The Telegraph
Sunday , May 8 , 2011
Since 1st March, 1999
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Keep it steady

You finally did it. After months of dieting, huffing and puffing around the local jogger’s park, you achieved your target ideal weight. But soon, you were putting your morning-jog alarm on snooze and celebrating your weight loss with an extra helping of dessert. Before you knew it, the bulges were back and you had more than an inch to pinch.

Few things are more frustrating than regaining the weight you struggled to lose. “Maintaining weight is tougher than losing it,” says nutritionist Hena Nafis.

If you’re one of those who’ve struggled with obesity and shed copious amounts of weight, or lost weight by following the latest fad diet, don’t assume that it’s going to be easy to stay that way. Be prepared to face many challenges — but chin-up and with a positive attitude.


Since nothing can be worse than relapsing to your original weight, there’s plenty you can do to ward it off. Go into maintenance mode. For one, it’s imperative to regularly keep a tab on your weight. While fitness experts believe that it’s okay if there are mild fluctuations on the scale, anything radical should set the alarms bells ringing.

The trick to prevent regaining the weight you’ve lost lies in ‘never’ going back to your previous lifestyle. So, just don’t stop doing the things that helped you take it off in the first place. When you decide to lose weight, you make a conscious decision to change your lifestyle and that includes your exercise routine and diet. You have to say a firm ‘no’ to your — perhaps unhealthy — previous lifestyle and stoically adhere to the new.


Maintaining your weight is doable and entails eating less food or burning more calories. Eat small, and that too low-fat foods. Keeping off the pounds you lost requires a lifestyle change in which you maintain disciplined eating habits and an exercise routine.

The first thing to remember is that muscle weighs more than fat. So, when people go on a weight loss spree without proper guidance they end up losing more muscle than fat. The scales may show that they’ve lost ‘weight’ and they may look thinner, but they still retain a lot of fat.

The problem with losing muscle is that it slows your metabolism. “So the moment you’re a bit lax, you don’t just put on one or two kilos — you put on loads of weight,” says fitness expert Ranadeep Moitra. Hence, the first thing you need to do to maintain your weight is to rev up your metabolism.

In terms of diet, three factors need to be kept in mind to raise metabolic rate — the timing, portions and composition of your meals. “Eat something every two-and-a-half to three hours — that’s three meals and three snacks,” says Preetom Mukherjee Roy, fitness and nutrition advisor at Gold’s Gym, Alipore. Eating smaller portions of food makes it easier to digest. To build muscle, the diet should consist of 50 per cent carbohydrates, 25 per cent to 30 per cent protein and 20 per cent to 25 per cent fat, says Moitra.

For breakfast, says Roy, have proteins and carbohydrates — an egg and a slice of multigrain toast or muesli with milk. Have a combination of protein (cottage cheese or grilled chicken), raw salad, cooked greens and carbohydrates (roti or rice) for lunch and dinner. To figure out the portions, Roy tells his clients to divide the standard 10-in plate into four equal parts, one for each type of food.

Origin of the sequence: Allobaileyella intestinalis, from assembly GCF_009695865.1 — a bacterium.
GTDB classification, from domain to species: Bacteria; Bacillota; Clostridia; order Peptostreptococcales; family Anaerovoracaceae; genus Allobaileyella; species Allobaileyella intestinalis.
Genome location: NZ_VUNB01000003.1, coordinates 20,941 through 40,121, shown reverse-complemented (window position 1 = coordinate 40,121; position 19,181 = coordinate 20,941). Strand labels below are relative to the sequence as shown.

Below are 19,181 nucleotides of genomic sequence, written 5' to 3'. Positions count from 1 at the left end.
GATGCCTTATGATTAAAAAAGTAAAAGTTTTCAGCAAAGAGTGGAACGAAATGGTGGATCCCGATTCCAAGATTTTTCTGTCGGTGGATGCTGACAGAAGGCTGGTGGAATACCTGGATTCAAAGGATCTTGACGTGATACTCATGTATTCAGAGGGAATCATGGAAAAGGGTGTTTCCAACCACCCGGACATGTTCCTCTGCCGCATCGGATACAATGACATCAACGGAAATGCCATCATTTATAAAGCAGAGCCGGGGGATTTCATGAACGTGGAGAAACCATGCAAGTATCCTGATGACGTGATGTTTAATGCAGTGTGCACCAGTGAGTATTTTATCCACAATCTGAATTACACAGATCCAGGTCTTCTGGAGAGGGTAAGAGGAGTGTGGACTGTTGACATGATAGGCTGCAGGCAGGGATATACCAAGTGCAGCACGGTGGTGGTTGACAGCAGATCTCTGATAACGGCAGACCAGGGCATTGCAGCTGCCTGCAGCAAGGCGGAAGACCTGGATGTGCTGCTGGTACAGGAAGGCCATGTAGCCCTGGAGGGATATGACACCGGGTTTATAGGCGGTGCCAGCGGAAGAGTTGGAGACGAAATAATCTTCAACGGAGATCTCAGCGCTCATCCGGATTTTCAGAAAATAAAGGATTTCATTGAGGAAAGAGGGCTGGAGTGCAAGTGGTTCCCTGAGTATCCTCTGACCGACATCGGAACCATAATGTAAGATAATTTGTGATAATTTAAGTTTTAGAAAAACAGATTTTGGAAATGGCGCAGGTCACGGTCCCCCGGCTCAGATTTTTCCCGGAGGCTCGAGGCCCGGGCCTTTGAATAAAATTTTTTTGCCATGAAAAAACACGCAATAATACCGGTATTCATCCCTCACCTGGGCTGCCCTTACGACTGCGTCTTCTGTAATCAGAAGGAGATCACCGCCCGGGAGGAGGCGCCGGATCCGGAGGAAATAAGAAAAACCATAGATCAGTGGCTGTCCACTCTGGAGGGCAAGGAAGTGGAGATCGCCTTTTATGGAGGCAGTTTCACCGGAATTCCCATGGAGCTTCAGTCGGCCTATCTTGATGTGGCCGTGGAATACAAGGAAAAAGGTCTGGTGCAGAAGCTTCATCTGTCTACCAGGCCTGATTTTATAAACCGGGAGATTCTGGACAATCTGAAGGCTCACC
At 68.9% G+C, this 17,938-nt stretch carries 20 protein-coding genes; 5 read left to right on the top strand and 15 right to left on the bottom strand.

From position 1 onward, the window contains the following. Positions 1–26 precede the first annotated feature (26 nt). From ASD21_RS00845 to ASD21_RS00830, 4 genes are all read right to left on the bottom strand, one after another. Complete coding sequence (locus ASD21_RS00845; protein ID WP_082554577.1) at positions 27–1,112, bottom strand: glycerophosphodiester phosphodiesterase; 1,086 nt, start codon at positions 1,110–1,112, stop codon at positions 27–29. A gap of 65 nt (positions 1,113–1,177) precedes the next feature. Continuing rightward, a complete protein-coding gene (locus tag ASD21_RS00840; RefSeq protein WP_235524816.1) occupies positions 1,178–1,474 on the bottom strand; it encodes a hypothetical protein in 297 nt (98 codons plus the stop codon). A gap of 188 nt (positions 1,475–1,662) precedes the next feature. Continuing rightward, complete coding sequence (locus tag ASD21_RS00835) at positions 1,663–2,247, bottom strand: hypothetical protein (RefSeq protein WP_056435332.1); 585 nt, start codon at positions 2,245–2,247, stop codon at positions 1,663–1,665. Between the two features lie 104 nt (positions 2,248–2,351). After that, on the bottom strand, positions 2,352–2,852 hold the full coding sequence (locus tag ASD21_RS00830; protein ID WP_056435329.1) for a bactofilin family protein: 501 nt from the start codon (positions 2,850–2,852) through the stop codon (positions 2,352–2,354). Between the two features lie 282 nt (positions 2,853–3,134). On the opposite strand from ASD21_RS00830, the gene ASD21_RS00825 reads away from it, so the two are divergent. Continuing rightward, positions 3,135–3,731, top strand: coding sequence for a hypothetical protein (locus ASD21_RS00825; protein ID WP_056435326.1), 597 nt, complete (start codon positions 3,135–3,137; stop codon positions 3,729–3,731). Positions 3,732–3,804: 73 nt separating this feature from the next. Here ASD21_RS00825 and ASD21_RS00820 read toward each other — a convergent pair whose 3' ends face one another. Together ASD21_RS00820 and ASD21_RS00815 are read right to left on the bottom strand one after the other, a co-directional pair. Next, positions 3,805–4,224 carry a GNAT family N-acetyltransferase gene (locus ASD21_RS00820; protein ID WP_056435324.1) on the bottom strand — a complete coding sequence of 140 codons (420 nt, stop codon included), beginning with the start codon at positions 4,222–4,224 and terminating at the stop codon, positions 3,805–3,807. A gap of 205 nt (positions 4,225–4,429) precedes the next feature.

Two reward meals a week are permissible. A single one of these translates into a starter, an entree and a dessert — that could be some garlic bread and cheese, pizza, a brownie and coffee.

Anwar Wahhab, strength coach and owner, Awe Fitness, suggests you opt for grilled fish or chicken and a green salad while eating out. “Get plenty of sleep,” he adds, as it releases the hormone leptin, which suppresses appetite.

Say no to alcohol as that might also result in some extra eating and snacking.


Establishing a regular exercise routine is also important. A slow metabolic rate increases chances of gaining back weight. Building muscle is imperative for raising metabolism. Moitra emphasises the need for more intense training, with multi-joint exercises that focus on the muscles. You could either raise the number of repetitions or the weights, while keeping the workout time constant.

For men wanting to maintain their weight, Sumana Dutta Burman, fitness expert, Karma Gym, recommends a one-hour workout four days a week. For women 45 minutes will suffice. Since they need to develop their muscles without looking muscular, women should train their whole body during the workout. This would include both upper and lower body exercises (different ones on separate days), punctuated by high-intensity cardio.

Toning the body after weight loss is another job at hand. Yoga is a good option for this. Dibyasundar Das of the World Yoga Society recommends the uttanpadasana (lie on your back and raise your legs at a 30 degree angle and hold the position for five to 10 counts) to tone abdominal muscles.

Another exercise, the uddiyana in savasana (a prone, relaxed posture) entails exhaling and then pulling in your abdomen for five to 10 counts. Repeat this 10 times daily for great looking abs.

If you want to keep the old bulges at bay, it’s worth going that extra mile to maintain the new you.

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